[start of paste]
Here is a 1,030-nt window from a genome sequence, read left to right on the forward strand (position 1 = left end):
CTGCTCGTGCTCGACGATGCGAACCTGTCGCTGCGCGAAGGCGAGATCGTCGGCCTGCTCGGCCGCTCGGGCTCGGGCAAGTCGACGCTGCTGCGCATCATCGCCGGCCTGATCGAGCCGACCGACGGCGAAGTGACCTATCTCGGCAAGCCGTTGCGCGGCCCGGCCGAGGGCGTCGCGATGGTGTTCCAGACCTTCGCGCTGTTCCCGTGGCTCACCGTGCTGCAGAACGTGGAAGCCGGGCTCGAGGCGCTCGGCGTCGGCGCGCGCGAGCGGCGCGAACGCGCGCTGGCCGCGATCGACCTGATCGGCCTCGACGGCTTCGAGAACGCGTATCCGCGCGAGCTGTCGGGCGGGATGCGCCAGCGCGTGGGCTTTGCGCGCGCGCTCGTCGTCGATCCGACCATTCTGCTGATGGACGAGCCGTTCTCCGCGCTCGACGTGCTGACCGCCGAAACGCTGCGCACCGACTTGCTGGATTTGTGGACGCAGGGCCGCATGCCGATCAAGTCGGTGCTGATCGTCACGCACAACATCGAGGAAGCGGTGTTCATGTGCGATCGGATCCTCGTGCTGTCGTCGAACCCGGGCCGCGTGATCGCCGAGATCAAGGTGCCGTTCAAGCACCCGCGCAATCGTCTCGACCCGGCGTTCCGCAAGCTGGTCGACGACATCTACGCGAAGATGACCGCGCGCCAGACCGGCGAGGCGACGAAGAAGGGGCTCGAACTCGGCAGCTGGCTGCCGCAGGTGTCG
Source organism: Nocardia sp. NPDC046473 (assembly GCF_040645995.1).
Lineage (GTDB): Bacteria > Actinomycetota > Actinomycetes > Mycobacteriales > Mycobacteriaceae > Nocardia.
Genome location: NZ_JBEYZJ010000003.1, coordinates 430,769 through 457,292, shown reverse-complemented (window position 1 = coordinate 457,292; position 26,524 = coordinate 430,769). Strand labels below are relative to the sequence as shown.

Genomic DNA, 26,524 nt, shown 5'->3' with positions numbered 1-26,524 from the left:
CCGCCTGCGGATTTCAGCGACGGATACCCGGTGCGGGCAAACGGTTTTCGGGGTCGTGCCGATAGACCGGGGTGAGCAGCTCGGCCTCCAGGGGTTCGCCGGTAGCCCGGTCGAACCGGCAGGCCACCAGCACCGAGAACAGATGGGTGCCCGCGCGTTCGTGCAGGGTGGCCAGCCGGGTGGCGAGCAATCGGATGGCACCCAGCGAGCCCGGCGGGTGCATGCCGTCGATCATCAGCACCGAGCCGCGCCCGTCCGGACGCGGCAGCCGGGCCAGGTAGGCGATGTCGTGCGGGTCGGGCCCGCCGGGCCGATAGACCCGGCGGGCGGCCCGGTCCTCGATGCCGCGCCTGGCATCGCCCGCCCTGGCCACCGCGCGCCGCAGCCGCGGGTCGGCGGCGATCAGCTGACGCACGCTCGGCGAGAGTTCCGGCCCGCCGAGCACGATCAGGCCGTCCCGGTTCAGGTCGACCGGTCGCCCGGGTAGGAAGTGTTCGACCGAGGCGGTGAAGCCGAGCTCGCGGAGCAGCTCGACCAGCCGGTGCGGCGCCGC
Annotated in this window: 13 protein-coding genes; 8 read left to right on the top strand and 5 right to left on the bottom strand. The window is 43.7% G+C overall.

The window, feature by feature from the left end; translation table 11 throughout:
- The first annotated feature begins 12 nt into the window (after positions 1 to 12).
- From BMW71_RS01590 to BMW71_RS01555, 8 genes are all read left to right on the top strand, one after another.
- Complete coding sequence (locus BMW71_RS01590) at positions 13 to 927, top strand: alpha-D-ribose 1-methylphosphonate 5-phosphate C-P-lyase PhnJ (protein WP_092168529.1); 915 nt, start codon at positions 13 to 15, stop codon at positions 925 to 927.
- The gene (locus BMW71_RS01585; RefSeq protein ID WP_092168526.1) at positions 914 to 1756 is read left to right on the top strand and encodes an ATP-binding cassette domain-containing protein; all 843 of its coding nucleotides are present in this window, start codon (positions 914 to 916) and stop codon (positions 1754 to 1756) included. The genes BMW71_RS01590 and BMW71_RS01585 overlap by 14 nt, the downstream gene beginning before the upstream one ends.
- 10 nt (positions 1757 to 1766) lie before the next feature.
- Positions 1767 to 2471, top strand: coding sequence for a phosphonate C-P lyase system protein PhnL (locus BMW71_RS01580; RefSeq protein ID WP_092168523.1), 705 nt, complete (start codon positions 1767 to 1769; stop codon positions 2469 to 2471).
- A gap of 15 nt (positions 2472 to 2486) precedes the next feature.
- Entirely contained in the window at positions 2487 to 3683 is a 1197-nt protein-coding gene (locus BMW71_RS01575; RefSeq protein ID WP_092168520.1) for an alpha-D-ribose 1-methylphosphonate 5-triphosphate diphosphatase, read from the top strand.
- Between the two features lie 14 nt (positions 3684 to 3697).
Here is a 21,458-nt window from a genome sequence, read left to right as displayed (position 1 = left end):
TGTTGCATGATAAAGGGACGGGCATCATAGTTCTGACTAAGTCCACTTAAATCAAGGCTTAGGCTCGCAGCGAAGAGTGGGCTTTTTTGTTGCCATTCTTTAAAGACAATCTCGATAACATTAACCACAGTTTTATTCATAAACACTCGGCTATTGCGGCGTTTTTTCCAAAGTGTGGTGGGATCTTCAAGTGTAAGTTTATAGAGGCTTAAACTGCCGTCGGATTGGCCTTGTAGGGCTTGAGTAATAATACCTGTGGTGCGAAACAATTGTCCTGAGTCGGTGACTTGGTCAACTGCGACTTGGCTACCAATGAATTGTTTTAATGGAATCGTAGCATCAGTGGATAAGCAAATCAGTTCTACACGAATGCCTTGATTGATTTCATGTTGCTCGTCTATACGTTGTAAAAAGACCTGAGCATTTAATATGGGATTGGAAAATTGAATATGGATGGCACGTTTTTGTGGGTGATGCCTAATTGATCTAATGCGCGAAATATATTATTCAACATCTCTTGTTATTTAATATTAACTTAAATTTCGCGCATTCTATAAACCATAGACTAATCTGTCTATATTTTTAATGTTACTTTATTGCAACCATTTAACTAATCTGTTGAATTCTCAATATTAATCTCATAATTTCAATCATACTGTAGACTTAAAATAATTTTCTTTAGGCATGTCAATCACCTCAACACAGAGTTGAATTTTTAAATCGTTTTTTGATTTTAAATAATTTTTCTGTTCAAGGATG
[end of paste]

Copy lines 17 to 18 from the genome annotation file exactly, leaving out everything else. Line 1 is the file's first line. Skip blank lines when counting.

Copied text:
- Entirely contained in the window at positions 2487 to 3683 is a 1197-nt protein-coding gene (locus BMW71_RS01575; RefSeq protein ID WP_092168520.1) for an alpha-D-ribose 1-methylphosphonate 5-triphosphate diphosphatase, read from the top strand.
- Between the two features lie 14 nt (positions 3684 to 3697).